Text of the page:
Amish use both English and German Bibles
The Amish use the German Martin Luther Bible in church. For an English version, they typically use the King James translation, though some Amish may use the New International Version (NIV). The language the Amish speak, Pennsylvania German (aka Pennsylvania Dutch), is generally not a written tongue, though there have been attempts made to create a Bible in the Pennsylvania German language.
The Amish do read the Bible, but not necessarily in the same ways that other Christians do. Seeking personal interpretations that challenge the community, or putting on bold displays of Biblical knowledge are not encouraged – though reading for personal inspiration is encouraged. More on that below.
The “Amish Bible”
The Amish use both the Old and New Testaments, and preachers will use Old Testament stories in their sermons. But all Biblical texts read in church service come from the New Testament. The Amish place a special emphasis on the Gospels (books of Matthew, Mark, Luke, and John) and the teachings of Jesus Christ.
As mentioned, the Amish use both the High German Martin Luther Bible, as well as the King James version. They will typically have a dual-language Bible which presents the King James version on one page, and the Martin Luther German text on the opposite page.
Many Amish people may in fact be more comfortable reading an English-language Bible. This is because the use English fairly frequently (daily), as opposed to High German, which is more often used in a church context.
Amish & the Apocrypha
Notably, the Amish also (to some degree) use the books of the Apocrypha. The Martin Luther Bible used by the Amish contains these additional books, which Luther himself called “books which are not considered equal to the Holy Scriptures, but are useful and good to read.”
These additional books are used in some Christian churches, but not in others. Amish may draw from certain books of the Apocrypha in certain situations. For example, the story of the marriage of Tobias and Sarah may be recounted in Amish weddings, which may also include verses from the book of Tobit. The book of Nicodemus may also be used.
Do Amish read the Bible?
You may have heard the claim that “Amish do not read the Bible“. This claim is often coupled with suggestions that Amish are “forbidden” by their bishops to read the Bible, with Holy Scripture in essence being controlled by the church ministry.
Where do these claims come from? Now, as with most things Amish, we always ought to note that the customs in different Amish communities can vary. In some communities there may be a greater emphasis, or at least acceptance of studying the Bible in an individual or small-group context.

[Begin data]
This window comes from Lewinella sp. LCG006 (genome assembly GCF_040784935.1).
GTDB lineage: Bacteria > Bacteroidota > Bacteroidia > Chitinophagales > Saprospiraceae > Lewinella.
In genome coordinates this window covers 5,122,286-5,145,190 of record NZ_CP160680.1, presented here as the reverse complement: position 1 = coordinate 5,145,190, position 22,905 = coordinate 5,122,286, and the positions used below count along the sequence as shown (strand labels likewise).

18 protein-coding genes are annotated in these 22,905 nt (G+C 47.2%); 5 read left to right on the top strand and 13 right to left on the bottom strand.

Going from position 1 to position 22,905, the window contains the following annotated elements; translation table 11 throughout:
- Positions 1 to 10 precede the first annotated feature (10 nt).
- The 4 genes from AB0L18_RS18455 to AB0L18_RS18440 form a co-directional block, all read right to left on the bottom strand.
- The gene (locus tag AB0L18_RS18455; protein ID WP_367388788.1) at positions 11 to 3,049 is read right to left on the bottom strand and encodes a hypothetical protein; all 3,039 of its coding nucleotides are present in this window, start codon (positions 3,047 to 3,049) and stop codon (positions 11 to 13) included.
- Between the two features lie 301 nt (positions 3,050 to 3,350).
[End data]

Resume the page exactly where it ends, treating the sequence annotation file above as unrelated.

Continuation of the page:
When do Amish read the Bible?
I’ve personally taken part in reading the Bible with Amish people on multiple occasions. For instance, when I’m staying with my Amish friends, it’s typical that we read some passages from the Bible after breakfast.
Or, on the “off” Sunday (the Sunday when Amish don’t hold church service in their district), they’ll read the Bible, and have devotionals, and they’ll have prayer time together as a family. There’s not a lot of extensive analysis and discussion, though there may be some. Also, Amish people will reference stories and lessons from the Bible in private discussion as well. It is not taboo to discuss the Bible.
In other communities, however, Bible reading and discussion may be discouraged, at least to some degree. Why might this be the case?
The Bible & Amish Community
Let’s have a look at a book on Amish spirituality called The Amish Way: Patient Faith in a Perilous World, which has a good explanation for this, broadly speaking. The authors note:
But even though they use the Bible in devotional settings, they understand it to be primarily the church’s book. A resource that, like every other part of life, cannot be properly or fully understood by a lone individual, or even by a small group of individuals apart from their local church.
So the context with the Bible, like with other things Amish, is “community”. The Bible is seen or approached through the lens of community, and private revelations or interpretations of the Bible are discouraged.
The Bible is also not taught in school – no Bible classes in Amish schools, or Sunday School (with one notable exception, see below). School teachers will simply read to the class from the Bible at the beginning of the day, but without teaching or in-depth interpretation. As the authors note, “the Bible is an authority to be obeyed more than studied or analyzed.”
The Amish do read the Bible in church worship – at least one full chapter (The Amish Way notes that this is significantly more than is read in most Protestant or Catholic worship services).
What about Bible study groups?
Private devotional reading of the Bible is generally accepted by Amish church leaders, or even encouraged. However in-depth Bible study in the traditional evangelical Christian mode is not encouraged. Amish feel this may lead their church members to “individualistic interpretations.” More on that from The Amish Way:
Those who show off their Biblical knowledge or claim special revelation for their acts are seen as haughty and divisive because they turn the Bible on its head, using it as a tool for self-interest rather than as an authority to which individuals must surrender.